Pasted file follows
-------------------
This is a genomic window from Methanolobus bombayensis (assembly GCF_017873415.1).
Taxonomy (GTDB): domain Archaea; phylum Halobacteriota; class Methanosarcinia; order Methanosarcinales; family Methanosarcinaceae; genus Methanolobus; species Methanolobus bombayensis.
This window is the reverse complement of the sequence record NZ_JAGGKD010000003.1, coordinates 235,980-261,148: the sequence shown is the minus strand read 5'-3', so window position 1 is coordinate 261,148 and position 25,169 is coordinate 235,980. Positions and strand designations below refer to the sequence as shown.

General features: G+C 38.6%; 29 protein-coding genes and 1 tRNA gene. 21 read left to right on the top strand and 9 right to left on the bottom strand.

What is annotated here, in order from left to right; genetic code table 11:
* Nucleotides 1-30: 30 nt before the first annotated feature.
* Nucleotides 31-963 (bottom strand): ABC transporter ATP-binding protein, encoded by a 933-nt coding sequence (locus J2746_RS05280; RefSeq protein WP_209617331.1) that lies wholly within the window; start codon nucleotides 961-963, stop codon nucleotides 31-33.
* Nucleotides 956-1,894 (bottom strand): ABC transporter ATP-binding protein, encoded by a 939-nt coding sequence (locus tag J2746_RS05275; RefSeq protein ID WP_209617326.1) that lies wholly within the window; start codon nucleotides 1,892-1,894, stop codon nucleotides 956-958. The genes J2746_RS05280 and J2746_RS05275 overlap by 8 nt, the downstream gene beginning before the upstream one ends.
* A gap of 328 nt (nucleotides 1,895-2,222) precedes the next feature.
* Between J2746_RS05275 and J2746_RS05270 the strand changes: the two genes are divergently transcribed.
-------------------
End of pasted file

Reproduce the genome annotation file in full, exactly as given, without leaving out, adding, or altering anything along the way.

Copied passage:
This is a genomic window from Methanolobus bombayensis (assembly GCF_017873415.1).
Taxonomy (GTDB): domain Archaea; phylum Halobacteriota; class Methanosarcinia; order Methanosarcinales; family Methanosarcinaceae; genus Methanolobus; species Methanolobus bombayensis.
This window is the reverse complement of the sequence record NZ_JAGGKD010000003.1, coordinates 235,980-261,148: the sequence shown is the minus strand read 5'-3', so window position 1 is coordinate 261,148 and position 25,169 is coordinate 235,980. Positions and strand designations below refer to the sequence as shown.

General features: G+C 38.6%; 29 protein-coding genes and 1 tRNA gene. 21 read left to right on the top strand and 9 right to left on the bottom strand.

What is annotated here, in order from left to right; genetic code table 11:
* Nucleotides 1-30: 30 nt before the first annotated feature.
* Nucleotides 31-963 (bottom strand): ABC transporter ATP-binding protein, encoded by a 933-nt coding sequence (locus J2746_RS05280; RefSeq protein WP_209617331.1) that lies wholly within the window; start codon nucleotides 961-963, stop codon nucleotides 31-33.
* Nucleotides 956-1,894 (bottom strand): ABC transporter ATP-binding protein, encoded by a 939-nt coding sequence (locus tag J2746_RS05275; RefSeq protein ID WP_209617326.1) that lies wholly within the window; start codon nucleotides 1,892-1,894, stop codon nucleotides 956-958. The genes J2746_RS05280 and J2746_RS05275 overlap by 8 nt, the downstream gene beginning before the upstream one ends.
* A gap of 328 nt (nucleotides 1,895-2,222) precedes the next feature.
* Between J2746_RS05275 and J2746_RS05270 the strand changes: the two genes are divergently transcribed.